Before lawyers working for her news organization could find her, Carolyn Sung, a CNN producer, was zip-tied and body-scanned, searched by an officer “who put her hands down Sung’s pants and in her bra,” and then was “ordered to strip and to put on an orange uniform.” One state trooper reportedly yelled at Sung, who is Asian American, “Do you speak English?” She was one of many journalists reporting on protests after a police officer killed Daunte Wright in Brooklyn Center, Minnesota, near Minneapolis, during the closing days of the murder trial of Derek Chauvin, who killed George Floyd almost one year ago.
This was one of several incidents detailed in a letter from 30 news and press freedom organizations, “who are deeply troubled by what has occurred over the last several days,” to Minnesota Governor Tim Walz and several state law enforcement agencies. The letter includes accounts of police dragging journalists out of cars and arresting them, of using chemical agents against them at close range. Police told journalists to lie prone on the ground, face down, then lower their masks to be photographed alongside their credentials and state-issued identification, before they were allowed to leave. These events are not outside the norm, not now: The U.S. Press Freedom Tracker counts more than 930 such incidents that it has verified, targeting more than 450 members of the press in 79 cities during Black Lives Matter protests in the last year.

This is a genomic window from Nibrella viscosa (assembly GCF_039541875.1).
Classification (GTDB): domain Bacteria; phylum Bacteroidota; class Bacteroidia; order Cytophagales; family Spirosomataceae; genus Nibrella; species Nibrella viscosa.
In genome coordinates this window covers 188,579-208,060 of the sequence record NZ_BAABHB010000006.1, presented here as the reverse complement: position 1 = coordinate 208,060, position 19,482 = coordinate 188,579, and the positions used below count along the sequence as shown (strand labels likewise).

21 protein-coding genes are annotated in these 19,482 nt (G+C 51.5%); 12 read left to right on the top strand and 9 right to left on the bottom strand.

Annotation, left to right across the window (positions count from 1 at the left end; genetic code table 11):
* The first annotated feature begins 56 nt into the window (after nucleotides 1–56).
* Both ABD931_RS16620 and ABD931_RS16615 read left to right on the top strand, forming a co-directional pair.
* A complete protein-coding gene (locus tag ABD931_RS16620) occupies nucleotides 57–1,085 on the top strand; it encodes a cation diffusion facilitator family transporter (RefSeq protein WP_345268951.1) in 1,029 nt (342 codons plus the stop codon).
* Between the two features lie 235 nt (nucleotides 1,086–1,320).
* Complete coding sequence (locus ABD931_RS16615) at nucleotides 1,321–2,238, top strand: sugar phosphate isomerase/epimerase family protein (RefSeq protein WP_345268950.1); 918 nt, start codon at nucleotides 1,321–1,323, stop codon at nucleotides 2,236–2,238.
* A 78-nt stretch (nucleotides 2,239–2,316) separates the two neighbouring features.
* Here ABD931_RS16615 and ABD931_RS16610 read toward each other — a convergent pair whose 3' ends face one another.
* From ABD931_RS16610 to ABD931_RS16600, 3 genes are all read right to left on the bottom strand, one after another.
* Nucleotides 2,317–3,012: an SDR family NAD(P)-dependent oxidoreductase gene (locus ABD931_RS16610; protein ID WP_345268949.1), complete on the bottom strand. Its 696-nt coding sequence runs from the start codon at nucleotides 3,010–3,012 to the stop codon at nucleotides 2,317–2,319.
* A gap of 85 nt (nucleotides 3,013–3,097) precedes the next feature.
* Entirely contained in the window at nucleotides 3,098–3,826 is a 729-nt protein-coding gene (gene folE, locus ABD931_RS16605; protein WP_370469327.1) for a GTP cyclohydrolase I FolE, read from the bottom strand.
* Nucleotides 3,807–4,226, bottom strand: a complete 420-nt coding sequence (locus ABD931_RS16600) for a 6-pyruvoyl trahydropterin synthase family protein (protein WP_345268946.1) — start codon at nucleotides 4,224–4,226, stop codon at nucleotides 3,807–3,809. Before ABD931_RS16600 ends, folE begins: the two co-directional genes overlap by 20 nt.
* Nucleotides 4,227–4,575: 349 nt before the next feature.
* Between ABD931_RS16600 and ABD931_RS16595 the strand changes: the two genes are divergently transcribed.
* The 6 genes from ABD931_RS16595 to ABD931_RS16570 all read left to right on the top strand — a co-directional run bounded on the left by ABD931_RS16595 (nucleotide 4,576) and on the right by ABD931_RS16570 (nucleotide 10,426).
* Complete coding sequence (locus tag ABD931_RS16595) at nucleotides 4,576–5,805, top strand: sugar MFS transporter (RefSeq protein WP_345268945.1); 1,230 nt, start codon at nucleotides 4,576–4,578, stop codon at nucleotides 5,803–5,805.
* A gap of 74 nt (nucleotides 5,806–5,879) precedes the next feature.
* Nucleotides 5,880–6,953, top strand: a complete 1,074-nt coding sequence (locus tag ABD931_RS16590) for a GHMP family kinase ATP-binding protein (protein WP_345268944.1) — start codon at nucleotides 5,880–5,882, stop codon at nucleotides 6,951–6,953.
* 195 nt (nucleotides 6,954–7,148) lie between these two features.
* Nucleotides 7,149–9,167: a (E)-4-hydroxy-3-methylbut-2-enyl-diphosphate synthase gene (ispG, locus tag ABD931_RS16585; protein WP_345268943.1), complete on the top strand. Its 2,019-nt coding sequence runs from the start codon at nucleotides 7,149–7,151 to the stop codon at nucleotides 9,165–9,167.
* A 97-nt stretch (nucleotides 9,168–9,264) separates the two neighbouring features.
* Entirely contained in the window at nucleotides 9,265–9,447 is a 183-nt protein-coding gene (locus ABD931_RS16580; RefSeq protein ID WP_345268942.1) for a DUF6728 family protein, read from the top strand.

The mass detentions and showing of papers, the orange jail uniform all evoke the idea that police consider journalists to be no different from “criminals,” when the only offense the media committed was exercising their First Amendment rights. Police had, of course, by that point in Minnesota turned many of the same tactics and worse on demonstrators, who know full well that saying you are being targeted for your beliefs, that you aren’t a “criminal,” is no defense in the face of imminent violence. The often unreported context for all of this is that law after law criminalizing protest—constitutionally protected conduct under the First Amendment, also—has been introduced since the racial justice uprisings of 2020. As of April, legislators in at least 29 states have considered anti-protest laws, including Florida, where Republican governor and 2024 presidential hopeful Ron DeSantis signed one into law on Monday. Under that law, people would be granted civil immunity if they drive through protesters blocking a road—something that, in Charlottesville in 2017, resulted in a life sentence for the man who rammed anti-fascist demonstrators with his car, taking the life of demonstrator Heather Heyer. The law also makes it easier to jail protesters longer, by expanding the kinds of offenses they could be charged under and by denying bail for these until their first court appearance. The intention is clear: DeSantis stated in a signing ceremony, flanked by police, that the law was “the strongest anti-rioting, pro-law enforcement piece of legislation in the country.”